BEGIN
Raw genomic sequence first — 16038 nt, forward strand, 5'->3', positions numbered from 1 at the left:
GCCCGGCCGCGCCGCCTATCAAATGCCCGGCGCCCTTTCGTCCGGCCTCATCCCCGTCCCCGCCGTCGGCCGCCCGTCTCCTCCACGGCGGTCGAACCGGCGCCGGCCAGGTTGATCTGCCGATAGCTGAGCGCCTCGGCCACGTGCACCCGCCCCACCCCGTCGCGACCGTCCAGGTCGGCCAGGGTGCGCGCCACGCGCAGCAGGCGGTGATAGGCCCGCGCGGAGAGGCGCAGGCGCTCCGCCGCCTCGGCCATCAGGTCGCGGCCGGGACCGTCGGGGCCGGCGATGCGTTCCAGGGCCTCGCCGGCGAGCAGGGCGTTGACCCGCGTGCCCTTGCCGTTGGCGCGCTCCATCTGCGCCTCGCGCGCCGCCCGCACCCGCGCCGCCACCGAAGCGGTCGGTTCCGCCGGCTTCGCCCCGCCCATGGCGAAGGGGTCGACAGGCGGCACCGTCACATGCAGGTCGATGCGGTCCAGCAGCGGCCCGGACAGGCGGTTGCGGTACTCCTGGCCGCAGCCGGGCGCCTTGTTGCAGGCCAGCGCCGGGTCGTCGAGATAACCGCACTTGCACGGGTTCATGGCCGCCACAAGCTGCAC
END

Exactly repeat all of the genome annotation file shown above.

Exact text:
Raw genomic sequence first — 16038 nt, forward strand, 5'->3', positions numbered from 1 at the left:
GCCCGGCCGCGCCGCCTATCAAATGCCCGGCGCCCTTTCGTCCGGCCTCATCCCCGTCCCCGCCGTCGGCCGCCCGTCTCCTCCACGGCGGTCGAACCGGCGCCGGCCAGGTTGATCTGCCGATAGCTGAGCGCCTCGGCCACGTGCACCCGCCCCACCCCGTCGCGACCGTCCAGGTCGGCCAGGGTGCGCGCCACGCGCAGCAGGCGGTGATAGGCCCGCGCGGAGAGGCGCAGGCGCTCCGCCGCCTCGGCCATCAGGTCGCGGCCGGGACCGTCGGGGCCGGCGATGCGTTCCAGGGCCTCGCCGGCGAGCAGGGCGTTGACCCGCGTGCCCTTGCCGTTGGCGCGCTCCATCTGCGCCTCGCGCGCCGCCCGCACCCGCGCCGCCACCGAAGCGGTCGGTTCCGCCGGCTTCGCCCCGCCCATGGCGAAGGGGTCGACAGGCGGCACCGTCACATGCAGGTCGATGCGGTCCAGCAGCGGCCCGGACAGGCGGTTGCGGTACTCCTGGCCGCAGCCGGGCGCCTTGTTGCAGGCCAGCGCCGGGTCGTCGAGATAACCGCACTTGCACGGGTTCATGGCCGCCACAAGCTGCAC